The Nordic region holds tremendous opportunities for data centre operators both now and in the future, according to Gisle M Eckhoff, CEO at DigiPlex.
Eckhoff spoke at Datacloud Nordic 2017 in Oslo, highlighting the key concerns surrounding carbon footprints – and how sustainable Nordic data centres can enable enterprises to go green.
“A lot of customers are looking into clean data (as opposed to dirty data) as a key component of their competitive investment into the market,” Eckhoff says.
“I have a dream and I'm sure many people in Norway have the same dream that this is to be the ultimate destination for data centres.”
Eckhoff quoted some incredible statistics that reveal just how critical the situation really is.
“If everyone on the planet consumed as much energy as the average US or Swedish citizen today we would need four planet Earths to feed this need,” says Eckhoff.
“As Norway’s state secretary mentioned earlier, the globe’s population is set to reach almost 10 billion by 2050, which makes our current energy usage non-sustainable.
Eckhoff asserts the data centre industry currently accounts for 2 percent of global C02 emissions and three percent of industry.
“As everybody here knows, that C02 and energy consumption is only going up,” Eckhoff says.
“416.2 terawatt hours of electricity was used to power the world’s data centres in 2016, far higher than UK’s total consumption.”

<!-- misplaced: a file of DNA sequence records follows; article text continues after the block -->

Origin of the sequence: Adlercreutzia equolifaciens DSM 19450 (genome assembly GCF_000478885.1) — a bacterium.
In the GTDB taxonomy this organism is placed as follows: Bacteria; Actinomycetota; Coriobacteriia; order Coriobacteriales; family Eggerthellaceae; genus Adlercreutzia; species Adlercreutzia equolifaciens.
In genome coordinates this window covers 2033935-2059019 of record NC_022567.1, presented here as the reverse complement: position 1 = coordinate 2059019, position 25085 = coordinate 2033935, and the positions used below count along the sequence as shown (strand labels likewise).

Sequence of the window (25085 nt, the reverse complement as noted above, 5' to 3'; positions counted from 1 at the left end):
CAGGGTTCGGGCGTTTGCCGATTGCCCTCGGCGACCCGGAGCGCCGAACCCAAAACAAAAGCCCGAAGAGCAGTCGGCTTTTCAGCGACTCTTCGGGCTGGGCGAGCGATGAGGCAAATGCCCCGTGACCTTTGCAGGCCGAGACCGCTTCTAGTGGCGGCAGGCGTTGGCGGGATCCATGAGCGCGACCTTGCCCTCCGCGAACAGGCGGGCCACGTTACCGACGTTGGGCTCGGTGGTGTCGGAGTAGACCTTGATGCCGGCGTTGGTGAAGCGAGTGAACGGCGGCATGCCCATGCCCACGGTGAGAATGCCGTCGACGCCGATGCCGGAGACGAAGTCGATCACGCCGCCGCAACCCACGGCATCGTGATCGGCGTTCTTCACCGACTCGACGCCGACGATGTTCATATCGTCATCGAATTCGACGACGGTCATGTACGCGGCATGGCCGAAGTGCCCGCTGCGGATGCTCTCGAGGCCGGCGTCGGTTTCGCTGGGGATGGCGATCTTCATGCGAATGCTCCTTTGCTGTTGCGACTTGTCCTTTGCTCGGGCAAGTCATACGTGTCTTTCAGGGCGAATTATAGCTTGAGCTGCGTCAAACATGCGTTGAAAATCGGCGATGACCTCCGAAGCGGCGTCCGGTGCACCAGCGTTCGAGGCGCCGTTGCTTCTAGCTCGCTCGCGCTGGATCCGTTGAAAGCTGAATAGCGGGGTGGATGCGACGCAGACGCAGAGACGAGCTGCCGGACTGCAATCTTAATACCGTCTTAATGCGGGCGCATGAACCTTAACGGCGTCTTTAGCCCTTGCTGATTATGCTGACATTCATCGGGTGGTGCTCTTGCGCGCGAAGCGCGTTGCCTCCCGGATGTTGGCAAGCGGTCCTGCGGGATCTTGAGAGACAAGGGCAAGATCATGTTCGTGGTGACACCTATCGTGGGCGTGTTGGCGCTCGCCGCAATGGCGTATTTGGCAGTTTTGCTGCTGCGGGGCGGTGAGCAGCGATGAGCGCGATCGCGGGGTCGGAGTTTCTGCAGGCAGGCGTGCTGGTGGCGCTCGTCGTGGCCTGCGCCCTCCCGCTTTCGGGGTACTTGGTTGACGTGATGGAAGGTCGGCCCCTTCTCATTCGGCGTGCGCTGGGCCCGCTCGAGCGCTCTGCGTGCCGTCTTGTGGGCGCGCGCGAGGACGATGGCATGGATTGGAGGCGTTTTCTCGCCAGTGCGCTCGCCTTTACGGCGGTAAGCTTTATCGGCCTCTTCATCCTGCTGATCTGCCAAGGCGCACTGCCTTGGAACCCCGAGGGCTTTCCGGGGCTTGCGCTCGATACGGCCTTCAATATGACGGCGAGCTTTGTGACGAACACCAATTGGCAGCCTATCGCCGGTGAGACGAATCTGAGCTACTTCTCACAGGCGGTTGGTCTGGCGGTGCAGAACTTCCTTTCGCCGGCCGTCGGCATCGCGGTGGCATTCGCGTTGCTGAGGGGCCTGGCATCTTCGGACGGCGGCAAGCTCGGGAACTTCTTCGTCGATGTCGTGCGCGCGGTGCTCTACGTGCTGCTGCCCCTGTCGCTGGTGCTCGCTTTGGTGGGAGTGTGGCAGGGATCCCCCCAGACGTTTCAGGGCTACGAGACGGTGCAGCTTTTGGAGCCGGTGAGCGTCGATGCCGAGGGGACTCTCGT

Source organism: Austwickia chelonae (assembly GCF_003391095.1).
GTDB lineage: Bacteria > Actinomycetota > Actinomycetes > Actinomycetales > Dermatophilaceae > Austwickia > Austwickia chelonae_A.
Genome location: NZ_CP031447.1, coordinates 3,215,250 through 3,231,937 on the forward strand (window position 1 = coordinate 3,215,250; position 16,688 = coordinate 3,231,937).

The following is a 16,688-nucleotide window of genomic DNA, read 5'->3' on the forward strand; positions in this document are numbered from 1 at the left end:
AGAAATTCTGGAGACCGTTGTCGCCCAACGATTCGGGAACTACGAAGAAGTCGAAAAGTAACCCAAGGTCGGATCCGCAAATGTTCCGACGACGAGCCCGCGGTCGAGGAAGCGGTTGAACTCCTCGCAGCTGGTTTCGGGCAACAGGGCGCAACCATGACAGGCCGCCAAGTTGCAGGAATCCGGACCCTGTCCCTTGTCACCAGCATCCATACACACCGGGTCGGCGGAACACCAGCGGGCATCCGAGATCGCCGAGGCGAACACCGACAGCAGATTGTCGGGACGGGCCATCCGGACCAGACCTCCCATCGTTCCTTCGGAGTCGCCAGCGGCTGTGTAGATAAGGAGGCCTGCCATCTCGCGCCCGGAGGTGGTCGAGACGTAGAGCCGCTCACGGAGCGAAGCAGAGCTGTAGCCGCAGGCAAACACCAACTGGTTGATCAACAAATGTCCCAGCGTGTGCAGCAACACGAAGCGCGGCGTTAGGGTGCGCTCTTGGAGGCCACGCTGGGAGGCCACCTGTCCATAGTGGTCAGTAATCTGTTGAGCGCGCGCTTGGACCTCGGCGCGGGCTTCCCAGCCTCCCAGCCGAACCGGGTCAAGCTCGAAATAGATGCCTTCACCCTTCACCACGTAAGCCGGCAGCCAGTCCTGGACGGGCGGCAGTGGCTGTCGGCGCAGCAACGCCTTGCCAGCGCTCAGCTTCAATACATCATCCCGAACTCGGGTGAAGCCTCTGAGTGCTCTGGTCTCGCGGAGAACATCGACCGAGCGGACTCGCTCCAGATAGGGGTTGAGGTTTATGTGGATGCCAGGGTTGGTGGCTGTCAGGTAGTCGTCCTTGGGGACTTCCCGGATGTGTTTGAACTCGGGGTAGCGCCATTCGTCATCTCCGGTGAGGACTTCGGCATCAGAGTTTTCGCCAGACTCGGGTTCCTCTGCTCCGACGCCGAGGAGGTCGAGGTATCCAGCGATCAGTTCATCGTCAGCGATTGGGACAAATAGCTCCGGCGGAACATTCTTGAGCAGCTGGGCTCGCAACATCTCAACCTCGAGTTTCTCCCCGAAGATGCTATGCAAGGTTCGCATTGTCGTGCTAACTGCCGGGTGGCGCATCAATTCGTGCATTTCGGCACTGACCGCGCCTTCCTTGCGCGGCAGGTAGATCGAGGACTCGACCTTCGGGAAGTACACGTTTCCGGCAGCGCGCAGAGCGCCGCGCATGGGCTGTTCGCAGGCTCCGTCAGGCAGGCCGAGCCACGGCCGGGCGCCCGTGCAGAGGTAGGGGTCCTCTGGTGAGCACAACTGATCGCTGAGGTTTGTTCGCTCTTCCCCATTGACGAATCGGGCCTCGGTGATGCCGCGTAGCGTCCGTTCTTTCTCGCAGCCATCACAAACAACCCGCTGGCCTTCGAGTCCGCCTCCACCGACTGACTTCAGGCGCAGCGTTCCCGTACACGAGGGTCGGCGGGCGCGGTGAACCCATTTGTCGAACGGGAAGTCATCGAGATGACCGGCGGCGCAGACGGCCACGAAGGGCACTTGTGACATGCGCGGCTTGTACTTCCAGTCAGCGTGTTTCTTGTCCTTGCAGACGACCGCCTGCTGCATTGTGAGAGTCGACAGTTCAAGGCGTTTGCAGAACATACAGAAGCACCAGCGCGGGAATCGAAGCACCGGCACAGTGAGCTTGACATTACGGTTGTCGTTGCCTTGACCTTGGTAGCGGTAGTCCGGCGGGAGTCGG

Eckhoff used another staggering example, where on today’s conditions Japan’s data centres will consume its entire electricity supply by 2020.
The solution, Eckhoff says, is the Nordic region where there is the ‘ideal climate and a very stable power-grid.’
The last three years has seen a boom in the region, with companies like Amazon, Apple and Google all announcing new data centre facilities in the area – and Eckhoff says among other reasons, this comes down to substantial cost savings.
“With the power pricing we have plus the recent tax cuts in Norway, an international firm deploying 10MW over 10 years will save $100 million+ by placing their data centre in Sweden or Norway versus the UK - and that's on power alone,” says Eckhoff.
“In the long term it is extremely important, as in the future there will be no option. It is a major challenge, and we are all obliged to do something about it.”
Eckhoff concluded by sharing his vision for the future.
“I have a dream and I'm sure many people in Norway have the same dream and this is to be the ultimate destination for data centres,” concludes Eckhoff.